There aren’t too many reasons why someone would like to make their own Ethernet cables. Sheer fun, learning the nitty-gritty (and useless in most cases) details of how they are made are to name a few. Also as I have too many gadgets making my own cables at any length I please would be convenient and can save a few bucks in the long run. So let’s get started.
For the obvious reasons! It’s best to get the latest version generally. I will use CAT6 all around my network but I also bought CAT5e as I was anticipating some errors at the beginning so I’d better make them by wasting cheaper cable.
RJ45 Modular Connectors:
I’ve watched a lot of tutorial videos. When an expert is showing it, it looks quite easy but I quickly found out it’s not. Aligning all 8 cables and placing them in the correct order is not as easy as it seems. So I definitely recommend two-piece crimps that come with a “guide”. It’s a small piece that allows you to insert all the cables relatively easily and then you insert the whole block into the crimp.
RJ45 Crimp Tool: http://www.amazon.co.uk/gp/product/B004J02DRU/ref=oh_details_o00_s00_i00
The set I bought comes with a crimper and a cutter. It looks good enough to do tis job and quite cheap. After the cables are inserted in the connector, the crimper is used to press them all in and connect with the
Altough it is easy to test the cable by connecting to a machine, it is generally recommended to use a tester. I guess it makes sense especially when you have to make lots of cables. I bought one for £4 so I guess it’s good deal. The downside is doesn’t support CAT6 which I didn’t notice at the or ordering. If manual testing doesn’t prove to be helpful I would consider buying a better product.
These are plastic sleeves over the connector. They are helpful sometimes to avoid the connector clip from getting broken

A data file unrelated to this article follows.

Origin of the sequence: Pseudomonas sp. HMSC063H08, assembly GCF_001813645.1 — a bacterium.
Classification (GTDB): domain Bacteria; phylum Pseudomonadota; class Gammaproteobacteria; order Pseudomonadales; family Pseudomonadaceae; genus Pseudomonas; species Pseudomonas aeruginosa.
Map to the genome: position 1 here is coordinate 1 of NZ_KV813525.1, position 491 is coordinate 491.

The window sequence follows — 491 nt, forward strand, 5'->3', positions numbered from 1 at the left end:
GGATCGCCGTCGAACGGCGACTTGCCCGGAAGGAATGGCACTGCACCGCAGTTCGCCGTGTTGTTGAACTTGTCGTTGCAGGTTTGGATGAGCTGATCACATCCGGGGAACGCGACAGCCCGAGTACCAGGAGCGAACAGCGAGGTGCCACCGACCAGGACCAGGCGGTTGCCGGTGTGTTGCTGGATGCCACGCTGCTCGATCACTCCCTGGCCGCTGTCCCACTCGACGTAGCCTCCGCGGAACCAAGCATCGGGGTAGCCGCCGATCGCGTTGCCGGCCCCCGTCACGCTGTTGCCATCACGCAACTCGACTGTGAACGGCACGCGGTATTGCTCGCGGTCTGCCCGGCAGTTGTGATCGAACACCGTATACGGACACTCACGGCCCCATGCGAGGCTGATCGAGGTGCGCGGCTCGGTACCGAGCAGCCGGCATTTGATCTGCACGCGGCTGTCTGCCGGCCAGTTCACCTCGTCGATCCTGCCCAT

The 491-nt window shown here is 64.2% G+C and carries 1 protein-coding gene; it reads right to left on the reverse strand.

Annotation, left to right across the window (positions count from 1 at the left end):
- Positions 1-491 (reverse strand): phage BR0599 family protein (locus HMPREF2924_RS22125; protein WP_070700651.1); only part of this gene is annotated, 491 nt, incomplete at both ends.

CAT5 vs. CAT5e vs. CAT6: The difference is that CAT6 supports 1000Base-T/1000Base-TX (Gigabit Ethernet). CAT5 and CAT5e supports 10Base-T/100Base-TX (Maximum 100Mbit/s) CAT5e is an improvement over CAT5. It introduces new crosstalk specifications. (Crosstalk means a signal creating a detrimental effect on another channel)
T568A vs. T568B: The order of the cables matters and they have to be in the same order in both ends. These specific orders are named as T568A and B. What I understand you can use as long as you use it for both ends but all resources I’ve found favoured using T568B so I’ll use that one as well.
Crossover cable: When you connect one end in T568A and the other T568B it becomes a crossover cable (Regular ones are called patch cables). Crossover cables are used to connect two computers instead connecting a computer to a switch or router. I’ll test creating one of these as well.
I think we have everything ready to get started. Here’s what I did step-by-step:
- Cut the required length of cable.
- Remove the outer jacket.
- Arrange the wires by referring to the wiring standard (T568B) and insert them into the guide of the connector.
- Insert the guide into the connector.
- Insert the connector to the crimp tool and press it firmly.
- Repeat Steps 1- 5 for the other end.
10 minutes later I had my first homebrew CAT5 cable:
Let’s use the tester to verify we did good. Using the tester is quite simple: Just plug in the both ends to the device. If you lights blinking from 1 to 8 simultaneously on both sides that means we are good. I tested it with a broken table too. In that case no lights were on so it’s easy to see if it works or not.
CAT6 is slightly different: It has plastic part in the middle of the cable which holds the cables apart as shown in the image below.
All we have to do cut that piece before separating the pairs and the rest is exactly the same as CAT5.
- There is a nice KnowHow episode about Arduino and cable making: